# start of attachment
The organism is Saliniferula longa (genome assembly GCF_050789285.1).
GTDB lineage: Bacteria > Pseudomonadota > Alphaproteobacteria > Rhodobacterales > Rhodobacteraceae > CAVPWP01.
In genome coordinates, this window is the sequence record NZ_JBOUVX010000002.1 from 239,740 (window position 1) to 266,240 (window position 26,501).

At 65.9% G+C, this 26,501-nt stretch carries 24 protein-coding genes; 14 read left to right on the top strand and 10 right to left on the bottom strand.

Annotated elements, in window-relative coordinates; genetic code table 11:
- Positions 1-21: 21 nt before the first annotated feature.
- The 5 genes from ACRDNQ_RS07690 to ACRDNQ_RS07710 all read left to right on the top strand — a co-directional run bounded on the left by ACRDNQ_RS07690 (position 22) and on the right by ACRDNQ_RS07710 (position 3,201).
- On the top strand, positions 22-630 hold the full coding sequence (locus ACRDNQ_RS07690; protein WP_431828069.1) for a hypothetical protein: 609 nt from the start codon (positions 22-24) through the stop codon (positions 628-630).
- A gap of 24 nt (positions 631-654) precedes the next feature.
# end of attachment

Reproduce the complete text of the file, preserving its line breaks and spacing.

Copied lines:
The organism is Saliniferula longa (genome assembly GCF_050789285.1).
GTDB lineage: Bacteria > Pseudomonadota > Alphaproteobacteria > Rhodobacterales > Rhodobacteraceae > CAVPWP01.
In genome coordinates, this window is the sequence record NZ_JBOUVX010000002.1 from 239,740 (window position 1) to 266,240 (window position 26,501).

At 65.9% G+C, this 26,501-nt stretch carries 24 protein-coding genes; 14 read left to right on the top strand and 10 right to left on the bottom strand.

Annotated elements, in window-relative coordinates; genetic code table 11:
- Positions 1-21: 21 nt before the first annotated feature.
- The 5 genes from ACRDNQ_RS07690 to ACRDNQ_RS07710 all read left to right on the top strand — a co-directional run bounded on the left by ACRDNQ_RS07690 (position 22) and on the right by ACRDNQ_RS07710 (position 3,201).
- On the top strand, positions 22-630 hold the full coding sequence (locus ACRDNQ_RS07690; protein WP_431828069.1) for a hypothetical protein: 609 nt from the start codon (positions 22-24) through the stop codon (positions 628-630).
- A gap of 24 nt (positions 631-654) precedes the next feature.